The guide is intended for adult learners in all settings, such as colleges, correctional facilities and community forums.
How to speak up without starting a showdown
Misinformation is always problematic, but when it appears alongside pet photos and family updates on social media, it can be especially frustrating and unwelcome. It’s one thing if a stranger spreads falsehoods online. But what should we do when we see misinformation shared by family and friends?
Stepping into the role of fact-checker when it comes to loved ones can be tricky and stir strong emotions, so it’s worth preparing for — especially as more falsehoods seep across social media and into family and friend group chats.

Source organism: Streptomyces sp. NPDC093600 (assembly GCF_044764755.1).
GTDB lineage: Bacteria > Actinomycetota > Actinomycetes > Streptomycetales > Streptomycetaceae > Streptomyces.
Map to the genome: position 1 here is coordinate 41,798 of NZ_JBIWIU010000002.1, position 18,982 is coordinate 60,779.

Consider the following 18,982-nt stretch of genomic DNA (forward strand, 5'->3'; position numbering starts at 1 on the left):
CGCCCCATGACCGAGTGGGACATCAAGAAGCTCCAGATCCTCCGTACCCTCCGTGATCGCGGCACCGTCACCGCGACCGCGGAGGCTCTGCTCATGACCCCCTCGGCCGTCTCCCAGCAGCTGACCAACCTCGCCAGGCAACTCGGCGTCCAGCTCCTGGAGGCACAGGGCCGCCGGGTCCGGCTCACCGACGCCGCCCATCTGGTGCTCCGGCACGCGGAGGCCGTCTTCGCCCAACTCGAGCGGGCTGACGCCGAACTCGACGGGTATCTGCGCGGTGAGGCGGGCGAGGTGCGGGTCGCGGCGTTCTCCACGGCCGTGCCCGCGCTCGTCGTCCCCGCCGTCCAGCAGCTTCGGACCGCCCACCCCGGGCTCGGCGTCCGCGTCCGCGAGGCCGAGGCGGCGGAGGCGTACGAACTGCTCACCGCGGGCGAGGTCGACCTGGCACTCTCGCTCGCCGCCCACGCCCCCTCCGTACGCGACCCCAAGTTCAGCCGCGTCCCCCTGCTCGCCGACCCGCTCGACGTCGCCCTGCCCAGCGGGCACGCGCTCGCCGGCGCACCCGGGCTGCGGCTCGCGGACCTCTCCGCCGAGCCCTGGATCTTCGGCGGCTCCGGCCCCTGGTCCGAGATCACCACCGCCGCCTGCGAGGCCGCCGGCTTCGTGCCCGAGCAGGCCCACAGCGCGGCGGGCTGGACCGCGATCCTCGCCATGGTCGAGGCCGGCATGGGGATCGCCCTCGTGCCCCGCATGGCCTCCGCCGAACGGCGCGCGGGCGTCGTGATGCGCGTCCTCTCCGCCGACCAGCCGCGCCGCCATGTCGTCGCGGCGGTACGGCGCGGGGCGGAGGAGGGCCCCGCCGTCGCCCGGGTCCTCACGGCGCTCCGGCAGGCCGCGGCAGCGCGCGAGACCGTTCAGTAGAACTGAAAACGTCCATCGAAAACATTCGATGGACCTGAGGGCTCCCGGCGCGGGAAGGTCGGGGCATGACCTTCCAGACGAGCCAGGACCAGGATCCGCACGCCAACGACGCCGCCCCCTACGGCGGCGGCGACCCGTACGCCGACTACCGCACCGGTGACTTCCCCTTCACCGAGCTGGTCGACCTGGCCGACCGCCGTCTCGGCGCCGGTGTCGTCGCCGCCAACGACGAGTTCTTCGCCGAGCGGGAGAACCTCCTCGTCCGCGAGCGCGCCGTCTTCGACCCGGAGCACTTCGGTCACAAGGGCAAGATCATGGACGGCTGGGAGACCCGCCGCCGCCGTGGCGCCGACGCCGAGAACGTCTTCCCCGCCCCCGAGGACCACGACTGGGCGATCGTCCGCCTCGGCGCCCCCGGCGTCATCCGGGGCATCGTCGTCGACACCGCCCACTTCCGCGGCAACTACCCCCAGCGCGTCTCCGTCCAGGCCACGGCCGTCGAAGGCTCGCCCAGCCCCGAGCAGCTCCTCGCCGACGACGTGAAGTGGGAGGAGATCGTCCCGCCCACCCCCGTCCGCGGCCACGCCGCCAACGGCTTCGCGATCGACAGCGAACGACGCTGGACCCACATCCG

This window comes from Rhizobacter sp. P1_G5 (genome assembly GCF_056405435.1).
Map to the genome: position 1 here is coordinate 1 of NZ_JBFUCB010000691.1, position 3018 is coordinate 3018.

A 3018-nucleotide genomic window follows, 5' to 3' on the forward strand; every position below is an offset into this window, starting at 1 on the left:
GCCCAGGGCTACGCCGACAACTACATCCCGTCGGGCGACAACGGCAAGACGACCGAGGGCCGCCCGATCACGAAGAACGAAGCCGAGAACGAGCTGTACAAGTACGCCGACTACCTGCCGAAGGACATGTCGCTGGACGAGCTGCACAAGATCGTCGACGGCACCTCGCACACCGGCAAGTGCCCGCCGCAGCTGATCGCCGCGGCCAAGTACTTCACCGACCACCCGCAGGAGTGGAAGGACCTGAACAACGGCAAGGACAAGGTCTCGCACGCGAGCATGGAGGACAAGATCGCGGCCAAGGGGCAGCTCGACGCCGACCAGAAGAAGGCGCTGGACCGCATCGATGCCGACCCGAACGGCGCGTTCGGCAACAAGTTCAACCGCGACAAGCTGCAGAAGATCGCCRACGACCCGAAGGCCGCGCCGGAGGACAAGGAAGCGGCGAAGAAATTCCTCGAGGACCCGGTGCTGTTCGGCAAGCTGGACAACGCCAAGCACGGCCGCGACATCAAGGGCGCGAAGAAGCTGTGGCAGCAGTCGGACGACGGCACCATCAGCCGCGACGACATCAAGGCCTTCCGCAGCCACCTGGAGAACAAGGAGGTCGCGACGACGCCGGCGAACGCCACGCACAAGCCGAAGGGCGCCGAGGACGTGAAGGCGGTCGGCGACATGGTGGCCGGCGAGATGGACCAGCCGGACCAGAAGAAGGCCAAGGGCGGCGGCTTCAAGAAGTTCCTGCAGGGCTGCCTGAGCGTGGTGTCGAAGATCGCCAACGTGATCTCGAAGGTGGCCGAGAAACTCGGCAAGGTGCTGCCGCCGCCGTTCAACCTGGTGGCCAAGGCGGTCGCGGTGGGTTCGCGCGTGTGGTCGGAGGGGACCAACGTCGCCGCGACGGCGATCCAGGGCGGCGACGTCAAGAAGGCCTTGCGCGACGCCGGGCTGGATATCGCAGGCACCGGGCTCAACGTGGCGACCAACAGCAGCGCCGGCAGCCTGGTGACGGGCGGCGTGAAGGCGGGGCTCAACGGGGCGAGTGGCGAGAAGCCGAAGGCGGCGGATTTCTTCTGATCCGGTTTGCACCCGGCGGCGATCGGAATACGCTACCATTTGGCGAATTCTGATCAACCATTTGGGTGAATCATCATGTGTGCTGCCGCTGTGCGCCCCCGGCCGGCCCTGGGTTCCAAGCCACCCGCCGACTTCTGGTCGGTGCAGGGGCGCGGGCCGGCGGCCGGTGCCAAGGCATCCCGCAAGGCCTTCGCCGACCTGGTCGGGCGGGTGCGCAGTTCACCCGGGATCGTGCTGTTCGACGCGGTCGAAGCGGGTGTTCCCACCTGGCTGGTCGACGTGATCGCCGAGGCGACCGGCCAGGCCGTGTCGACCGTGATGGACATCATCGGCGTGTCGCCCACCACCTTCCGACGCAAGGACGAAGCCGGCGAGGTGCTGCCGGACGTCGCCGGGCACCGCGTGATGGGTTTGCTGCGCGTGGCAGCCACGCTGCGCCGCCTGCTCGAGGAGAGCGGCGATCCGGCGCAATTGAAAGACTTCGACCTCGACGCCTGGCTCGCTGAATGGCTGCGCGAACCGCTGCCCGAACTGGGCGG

While every scenario is different, following some general best practices can help keep the conversation civil and make the interaction worthwhile. Use these six tips — with some helpful phrases for getting started — as a guide on how to speak up without starting a showdown. It may not be easy, but talking to loved ones about false or misleading content can help them think twice about what to share in the future.
This is a guide for educators to use with the feature-length documentary “TRUST ME."
Test your ability to determine whether this information about COVID-19 is news or opinion, is based on valid
Misinformation swirling around the COVID-19 pandemic underscores the importance of consuming and sharing online content with care.